Big floppy ears and huge, innocent-looking eyes make it hard to say no to a basset hound. This lovable breed of dog has plenty to offer owners as a household pet. However, prospective owners should research the health and behavioral problems common to bassets before deciding to make one their pet. Bassets are prone to a few congenital issues and some that might come develop later in life.
Bassets are generally loyal and friendly towards people, but they can develop undesirable personality traits if they aren't treated properly by their owner. While physically abusing a dog is never the right decision, going too easy on a basset can create problems, too. If you let your basset get away with whatever he wants, like giving him treats whenever he begs, then your hound will consider himself the dominant pack member of the household, according to the Daily Drool website. This mentality is accompanied by an attitude shift that makes the dog more likely to be overly persistent or even aggressive toward humans.
Bassets are notoriously stubborn compared with other breeds. While this trait can be endearing at times, it is a nuisance when attempting to adjust a basset's behaviors. They key to potty-training your basset or teaching him any other specific behaviors is to be patient and consistent. Teach your hound to come, sit and react to other basic commands by giving him a treat every single time you give the verbal signal. Keep the pattern as consistent as possible during the weeks or months it takes to train him to respond immediately. It is a good idea to reward him occasionally even after the training period is over to reinforce the behavior.
Basset hounds are genetically prone to eye problems that stem from glaucoma, which is caused by internal pressure against eye tissue and nerves. The basset breed is particularly vulnerable to the hereditary form of this condition, called primary glaucoma, according to Golden Gate Basset Rescue. Glaucoma can permanently cripple the dog's vision after he suffers for months or years in severe pain. The problem may impact only one eye at first, but hounds with hereditary glaucoma tend to develop it in both eyes eventually. Bassets can also suffer from the nonhereditary form of glaucoma caused by a misalignment in the ocular tissue.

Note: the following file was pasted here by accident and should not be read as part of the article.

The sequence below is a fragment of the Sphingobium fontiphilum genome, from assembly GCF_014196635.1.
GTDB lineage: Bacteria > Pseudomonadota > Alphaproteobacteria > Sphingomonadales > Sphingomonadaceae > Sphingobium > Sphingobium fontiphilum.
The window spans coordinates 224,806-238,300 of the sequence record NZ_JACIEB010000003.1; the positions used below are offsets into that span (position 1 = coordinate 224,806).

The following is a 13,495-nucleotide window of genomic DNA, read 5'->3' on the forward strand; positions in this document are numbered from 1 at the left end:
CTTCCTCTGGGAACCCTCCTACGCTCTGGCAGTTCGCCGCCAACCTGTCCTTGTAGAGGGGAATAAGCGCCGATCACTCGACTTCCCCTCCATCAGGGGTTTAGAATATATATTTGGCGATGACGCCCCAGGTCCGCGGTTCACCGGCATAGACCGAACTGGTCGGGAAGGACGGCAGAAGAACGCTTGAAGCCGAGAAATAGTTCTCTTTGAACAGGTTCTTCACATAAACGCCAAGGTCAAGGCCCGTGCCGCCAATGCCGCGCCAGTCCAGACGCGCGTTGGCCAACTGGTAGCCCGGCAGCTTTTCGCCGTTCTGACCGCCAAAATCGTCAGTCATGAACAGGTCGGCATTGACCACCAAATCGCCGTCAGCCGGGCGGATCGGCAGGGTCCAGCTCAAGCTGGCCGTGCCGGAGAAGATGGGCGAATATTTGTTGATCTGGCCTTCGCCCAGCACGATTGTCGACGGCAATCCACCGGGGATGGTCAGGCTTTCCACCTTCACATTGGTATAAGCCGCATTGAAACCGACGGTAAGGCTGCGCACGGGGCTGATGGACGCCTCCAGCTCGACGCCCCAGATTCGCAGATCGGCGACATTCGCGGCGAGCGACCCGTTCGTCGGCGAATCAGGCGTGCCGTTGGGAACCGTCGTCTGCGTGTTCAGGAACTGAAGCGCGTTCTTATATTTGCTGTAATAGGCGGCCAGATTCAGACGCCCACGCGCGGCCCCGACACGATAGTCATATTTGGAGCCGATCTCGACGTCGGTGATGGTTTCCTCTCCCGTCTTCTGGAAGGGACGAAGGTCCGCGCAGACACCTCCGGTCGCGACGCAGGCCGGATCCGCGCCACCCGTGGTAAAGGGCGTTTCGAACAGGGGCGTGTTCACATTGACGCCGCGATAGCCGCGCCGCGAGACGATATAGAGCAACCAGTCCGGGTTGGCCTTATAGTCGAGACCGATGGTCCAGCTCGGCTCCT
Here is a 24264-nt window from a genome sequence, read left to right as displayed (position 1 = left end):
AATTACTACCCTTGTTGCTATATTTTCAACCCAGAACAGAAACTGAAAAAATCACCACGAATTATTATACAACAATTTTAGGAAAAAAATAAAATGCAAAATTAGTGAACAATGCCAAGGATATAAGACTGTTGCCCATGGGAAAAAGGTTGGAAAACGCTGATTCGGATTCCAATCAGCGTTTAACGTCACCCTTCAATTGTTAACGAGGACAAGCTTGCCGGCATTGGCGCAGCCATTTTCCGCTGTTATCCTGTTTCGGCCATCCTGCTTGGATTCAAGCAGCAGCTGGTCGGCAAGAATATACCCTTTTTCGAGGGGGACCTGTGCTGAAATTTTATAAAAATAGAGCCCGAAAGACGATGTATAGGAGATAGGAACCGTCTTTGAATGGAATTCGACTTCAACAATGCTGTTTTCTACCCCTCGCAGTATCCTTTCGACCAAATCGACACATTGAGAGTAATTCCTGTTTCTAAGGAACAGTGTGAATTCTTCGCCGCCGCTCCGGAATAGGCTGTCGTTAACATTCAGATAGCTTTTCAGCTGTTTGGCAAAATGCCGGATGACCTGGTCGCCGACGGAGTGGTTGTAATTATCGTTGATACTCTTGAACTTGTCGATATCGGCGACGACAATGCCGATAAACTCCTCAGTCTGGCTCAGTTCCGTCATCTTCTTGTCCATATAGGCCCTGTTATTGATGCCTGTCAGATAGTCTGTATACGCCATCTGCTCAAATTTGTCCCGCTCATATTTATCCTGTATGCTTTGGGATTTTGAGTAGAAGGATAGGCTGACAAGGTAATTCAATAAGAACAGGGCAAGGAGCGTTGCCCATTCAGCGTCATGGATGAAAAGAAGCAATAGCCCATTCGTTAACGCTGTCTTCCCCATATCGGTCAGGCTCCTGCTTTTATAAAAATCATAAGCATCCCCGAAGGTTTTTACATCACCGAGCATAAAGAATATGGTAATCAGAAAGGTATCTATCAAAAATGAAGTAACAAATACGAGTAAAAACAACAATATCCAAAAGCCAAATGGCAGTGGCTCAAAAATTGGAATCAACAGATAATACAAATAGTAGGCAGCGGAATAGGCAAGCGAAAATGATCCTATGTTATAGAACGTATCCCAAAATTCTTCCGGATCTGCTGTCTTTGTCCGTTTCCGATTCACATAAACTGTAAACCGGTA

Other Health Concerns
Glaucoma isn't the basset's only hereditary health problem. The basset is one of several breeds that suffer from Von Willebrand's Disease, which hinders normal blood clotting. Bassets with Von Willebrand's bleed excessively from otherwise minor injuries, which can be alarming for their owners. Bassets occasionally have stomach and bone problems, including gastric torsion, joint growth disorder and kneecap displacement.
Quentin Coleman has written for various publications, including All Pet News and Safe to Work Australia. He spent more tan 10 years nursing kittens, treating sick animals and domesticating semi-feral cats for a local animal shelter. He graduated from the University of Delaware with a bachelor's degree in journalism.